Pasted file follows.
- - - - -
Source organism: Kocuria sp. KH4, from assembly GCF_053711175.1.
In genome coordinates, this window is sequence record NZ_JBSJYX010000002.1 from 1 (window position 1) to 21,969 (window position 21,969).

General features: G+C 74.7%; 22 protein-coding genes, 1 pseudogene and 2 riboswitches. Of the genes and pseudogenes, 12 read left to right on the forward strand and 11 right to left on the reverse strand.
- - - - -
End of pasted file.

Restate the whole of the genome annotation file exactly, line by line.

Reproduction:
Source organism: Kocuria sp. KH4, from assembly GCF_053711175.1.
In genome coordinates, this window is sequence record NZ_JBSJYX010000002.1 from 1 (window position 1) to 21,969 (window position 21,969).

General features: G+C 74.7%; 22 protein-coding genes, 1 pseudogene and 2 riboswitches. Of the genes and pseudogenes, 12 read left to right on the forward strand and 11 right to left on the reverse strand.